Japanese court: the anti-tsunami guarantees of the nuclear power plant are insufficient | Science

By MARI YAMAGUCHI – Associated Press

TOKYO (AP) — A Japanese court on Tuesday ordered a utility not to restart a nuclear power plant due to inadequate tsunami protection measures, supporting residents’ safety concerns at a time when the government is pushing for more reactors are resuming power generation after pledging to ban imports of Russian fossil fuels.

The Sapporo District Court has ruled that Hokkaido Electric Power Co. must not operate any of the three reactors at its coastal nuclear power plant in Tomari, northern Japan, because inadequate tsunami protection could endanger people’s lives. .

The utility said it would appeal the decision, which it called “regrettable and absolutely unacceptable”.

A massive earthquake and tsunami more than 15 meters (49 feet) high struck another nuclear power plant in Fukushima, northeast Japan, in 2011, destroying its cooling systems and melting three reactors and releasing large amounts of radiation.

Many Japanese nuclear power plants have been shut down since the disaster for safety checks and upgrades. The reactors of the Tomari power plant have not been in operation since 2012.

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The government has urged factories to resume operations to replace fossil fuels and reduce global warming. It is now accelerating that push amid fears of a power crisis following its promise to phase out imports of Russian coal, liquefied gas and oil as part of international sanctions against invading Ukraine. by Moscow.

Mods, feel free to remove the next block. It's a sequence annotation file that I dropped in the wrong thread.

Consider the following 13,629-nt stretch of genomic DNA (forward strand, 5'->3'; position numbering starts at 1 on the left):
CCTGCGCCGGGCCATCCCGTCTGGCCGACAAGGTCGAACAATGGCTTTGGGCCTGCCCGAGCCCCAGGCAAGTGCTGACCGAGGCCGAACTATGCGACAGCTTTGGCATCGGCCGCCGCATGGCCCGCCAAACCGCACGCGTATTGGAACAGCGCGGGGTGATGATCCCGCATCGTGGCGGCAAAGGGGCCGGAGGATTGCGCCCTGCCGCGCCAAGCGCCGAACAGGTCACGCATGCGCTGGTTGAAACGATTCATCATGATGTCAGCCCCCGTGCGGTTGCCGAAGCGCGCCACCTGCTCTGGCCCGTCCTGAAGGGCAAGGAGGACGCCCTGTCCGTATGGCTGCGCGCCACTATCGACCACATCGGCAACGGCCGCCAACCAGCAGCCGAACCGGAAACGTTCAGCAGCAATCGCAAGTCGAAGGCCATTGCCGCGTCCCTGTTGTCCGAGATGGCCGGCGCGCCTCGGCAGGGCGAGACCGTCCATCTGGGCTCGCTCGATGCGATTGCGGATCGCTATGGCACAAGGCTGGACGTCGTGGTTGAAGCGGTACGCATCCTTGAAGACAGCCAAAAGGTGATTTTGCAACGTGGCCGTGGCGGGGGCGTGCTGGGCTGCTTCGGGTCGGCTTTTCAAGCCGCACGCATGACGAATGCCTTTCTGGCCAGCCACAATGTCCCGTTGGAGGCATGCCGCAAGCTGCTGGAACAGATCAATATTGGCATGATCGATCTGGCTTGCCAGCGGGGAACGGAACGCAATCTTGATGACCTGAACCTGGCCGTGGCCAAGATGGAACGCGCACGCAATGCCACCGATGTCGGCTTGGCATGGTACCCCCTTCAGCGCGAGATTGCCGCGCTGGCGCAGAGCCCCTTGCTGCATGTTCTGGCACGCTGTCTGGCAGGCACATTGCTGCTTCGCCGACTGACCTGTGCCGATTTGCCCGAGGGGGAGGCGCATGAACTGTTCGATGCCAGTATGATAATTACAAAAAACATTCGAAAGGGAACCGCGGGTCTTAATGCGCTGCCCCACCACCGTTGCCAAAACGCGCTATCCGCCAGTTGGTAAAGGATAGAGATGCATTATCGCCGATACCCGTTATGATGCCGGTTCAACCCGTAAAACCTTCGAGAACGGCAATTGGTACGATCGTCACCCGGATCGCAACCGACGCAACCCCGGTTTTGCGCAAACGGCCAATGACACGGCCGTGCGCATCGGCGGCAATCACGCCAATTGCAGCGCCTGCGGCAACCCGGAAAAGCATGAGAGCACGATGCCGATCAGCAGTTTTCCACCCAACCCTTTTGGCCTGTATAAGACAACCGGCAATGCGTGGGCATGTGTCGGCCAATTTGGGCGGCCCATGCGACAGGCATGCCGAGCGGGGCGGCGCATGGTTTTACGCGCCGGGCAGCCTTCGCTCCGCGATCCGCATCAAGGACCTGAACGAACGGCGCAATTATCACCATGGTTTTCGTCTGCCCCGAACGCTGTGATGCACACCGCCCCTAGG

Around 1,200 people in the Tomari plant area and elsewhere filed a lawsuit in late 2012 demanding that it be decommissioned due to inadequate earthquake and tsunami protection. In its decision, the court rejected this request.

Chief Justice Tetsuya Taniguchi said Hokkaido Electric failed to take steps to address safety issues and demonstrate the adequacy of the plant’s existing seawall, which was built after the Fukushima disaster, but did. has since faced questions about its weak foundation.

The operator has proposed a new seawall which it says could protect the plant from a tsunami of up to 16.5 meters (54ft), but did not provide any details of its structure or other plans, said said the court. The plant is located at a height of 10 meters (33 feet) above the sea surface.

The court also ruled that Hokkaido Electric failed to adequately explain how it could ensure the safety of spent nuclear fuel inside the reactors.

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